The circadian clock acts at the genomic level to coordinate internal behavioural and physiological rhythms via the CLOCK–BMAL1 transcriptional heterodimer. Although the nuclear receptors REV-ERB-α and REV-ERB-β have been proposed to form an accessory feedback loop that contributes to clock function1,2, their precise roles and importance remain unresolved. To establish their regulatory potential, we determined the genome-wide cis-acting targets (cistromes) of both REV-ERB isoforms in murine liver, which revealed shared recognition at over 50% of their total DNA binding sites and extensive overlap with the master circadian regulator BMAL1. Although REV-ERB-α has been shown to regulate Bmal1 expression directly1,2, our cistromic analysis reveals a more profound connection between BMAL1 and the REV-ERB-α and REV-ERB-β genomic regulatory circuits than was previously suspected. Genes within the intersection of the BMAL1, REV-ERB-α and REV-ERB-β cistromes are highly enriched for both clock and metabolic functions. As predicted by the cistromic analysis, dual depletion of Rev-erb-α and Rev-erb-β function by creating double-knockout mice profoundly disrupted circadian expression of core circadian clock and lipid homeostatic gene networks. As a result, double-knockout mice show markedly altered circadian wheel-running behaviour and deregulated lipid metabolism. These data now unite REV-ERB-α and REV-ERB-β with PER, CRY and other components of the principal feedback loop that drives circadian expression and indicate a more integral mechanism for the coordination of circadian rhythm and metabolism.
Access optionsAccess options
Subscribe to Journal
Get full journal access for 1 year
only $3.90 per issue
All prices are NET prices.
VAT will be added later in the checkout.
Rent or Buy article
Get time limited or full article access on ReadCube.
All prices are NET prices.
Preitner, N. et al. The orphan nuclear receptor REV-ERBα controls circadian transcription within the positive limb of the mammalian circadian oscillator. Cell 110, 251–260 (2002)
Liu, A. C. et al. Redundant function of REV-ERBα and β and non-essential role for Bmal1 cycling in transcriptional regulation of intracellular circadian rhythms. PLoS Genet. 4, e1000023 (2008)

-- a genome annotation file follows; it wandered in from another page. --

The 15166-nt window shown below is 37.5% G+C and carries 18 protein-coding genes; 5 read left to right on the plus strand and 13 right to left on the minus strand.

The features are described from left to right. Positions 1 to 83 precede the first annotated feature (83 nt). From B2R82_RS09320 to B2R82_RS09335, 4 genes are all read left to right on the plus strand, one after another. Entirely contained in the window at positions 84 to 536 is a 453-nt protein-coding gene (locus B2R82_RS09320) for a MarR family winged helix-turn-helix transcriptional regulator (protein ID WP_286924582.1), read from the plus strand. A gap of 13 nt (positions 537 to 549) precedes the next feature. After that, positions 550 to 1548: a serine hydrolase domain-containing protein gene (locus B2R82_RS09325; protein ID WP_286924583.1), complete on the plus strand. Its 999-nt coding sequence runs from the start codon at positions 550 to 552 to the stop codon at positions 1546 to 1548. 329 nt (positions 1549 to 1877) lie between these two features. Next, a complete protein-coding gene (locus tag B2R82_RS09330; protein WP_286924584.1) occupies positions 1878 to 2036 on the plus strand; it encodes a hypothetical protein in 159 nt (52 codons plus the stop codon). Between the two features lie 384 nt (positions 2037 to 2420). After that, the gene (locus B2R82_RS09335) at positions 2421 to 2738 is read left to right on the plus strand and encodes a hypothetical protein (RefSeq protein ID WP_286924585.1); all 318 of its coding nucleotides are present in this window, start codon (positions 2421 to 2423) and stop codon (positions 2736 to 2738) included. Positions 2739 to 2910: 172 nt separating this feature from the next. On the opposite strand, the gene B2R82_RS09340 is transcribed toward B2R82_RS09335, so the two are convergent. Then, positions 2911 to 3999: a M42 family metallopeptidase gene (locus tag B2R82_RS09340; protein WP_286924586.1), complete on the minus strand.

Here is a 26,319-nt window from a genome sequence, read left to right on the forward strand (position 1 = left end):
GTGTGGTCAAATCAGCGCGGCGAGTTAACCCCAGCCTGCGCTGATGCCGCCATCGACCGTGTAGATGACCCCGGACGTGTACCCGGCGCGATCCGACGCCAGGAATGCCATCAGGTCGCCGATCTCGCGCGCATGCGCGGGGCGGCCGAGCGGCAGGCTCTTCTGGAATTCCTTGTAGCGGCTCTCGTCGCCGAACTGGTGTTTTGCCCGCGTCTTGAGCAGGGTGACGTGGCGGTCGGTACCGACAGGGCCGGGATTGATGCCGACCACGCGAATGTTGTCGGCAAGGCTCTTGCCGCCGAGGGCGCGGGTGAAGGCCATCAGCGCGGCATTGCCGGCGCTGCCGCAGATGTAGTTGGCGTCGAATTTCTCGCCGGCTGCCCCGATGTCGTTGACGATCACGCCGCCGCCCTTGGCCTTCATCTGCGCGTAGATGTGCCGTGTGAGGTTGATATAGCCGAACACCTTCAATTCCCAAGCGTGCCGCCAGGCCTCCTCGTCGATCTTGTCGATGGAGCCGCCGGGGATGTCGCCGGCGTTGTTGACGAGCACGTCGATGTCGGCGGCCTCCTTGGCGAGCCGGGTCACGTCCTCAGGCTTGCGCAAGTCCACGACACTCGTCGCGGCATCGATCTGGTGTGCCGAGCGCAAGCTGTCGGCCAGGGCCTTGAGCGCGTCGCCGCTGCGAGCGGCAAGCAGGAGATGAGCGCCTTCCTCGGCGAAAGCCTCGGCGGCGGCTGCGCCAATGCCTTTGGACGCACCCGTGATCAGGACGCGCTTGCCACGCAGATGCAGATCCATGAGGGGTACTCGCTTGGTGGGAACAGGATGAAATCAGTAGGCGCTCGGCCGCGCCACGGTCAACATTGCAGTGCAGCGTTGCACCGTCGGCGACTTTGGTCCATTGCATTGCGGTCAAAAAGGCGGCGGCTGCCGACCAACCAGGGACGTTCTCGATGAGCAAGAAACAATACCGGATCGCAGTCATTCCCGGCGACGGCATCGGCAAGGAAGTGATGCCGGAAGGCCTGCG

Gekakis, N. et al. Role of the CLOCK protein in the mammalian circadian mechanism. Science 280, 1564–1569 (1998)
DeBruyne, J. P., Weaver, D. R. & Reppert, S. M. CLOCK and NPAS2 have overlapping roles in the suprachiasmatic circadian clock. Nature Neurosci. 10, 543–545 (2007)
Zheng, B. et al. Nonredundant roles of the mPer1 and mPer2 genes in the mammalian circadian clock. Cell 105, 683–694 (2001)
van der Horst, G. T. et al. Mammalian Cry1 and Cry2 are essential for maintenance of circadian rhythms. Nature 398, 627–630 (1999)
Vitaterna, M. H. et al. Differential regulation of mammalian period genes and circadian rhythmicity by cryptochromes 1 and 2. Proc. Natl Acad. Sci. USA 96, 12114–12119 (1999)
Levi, F. & Schibler, U. Circadian rhythms: mechanisms and therapeutic implications. Annu. Rev. Pharmacol. Toxicol. 47, 593–628 (2007)
Ukai-Tadenuma, M. et al. Delay in feedback repression by cryptochrome 1 is required for circadian clock function. Cell 144, 268–281 (2011)
Yang, X. et al. Nuclear receptor expression links the circadian clock to metabolism. Cell 126, 801–810 (2006)
Feng, D. et al. A circadian rhythm orchestrated by histone deacetylase 3 controls hepatic lipid metabolism. Science 331, 1315–1319 (2011)
Subramanian, A. et al. Gene set enrichment analysis: a knowledge-based approach for interpreting genome-wide expression profiles. Proc. Natl Acad. Sci. USA 102, 15545–15550 (2005)
Le Martelot, G. et al. REV-ERBα participates in circadian SREBP signaling and bile acid homeostasis. PLoS Biol. 7, e1000181 (2009)
Rey, G. et al. Genome-wide and phase-specific DNA-binding rhythms of BMAL1 control circadian output functions in mouse liver. PLoS Biol. 9, e1000595 (2011)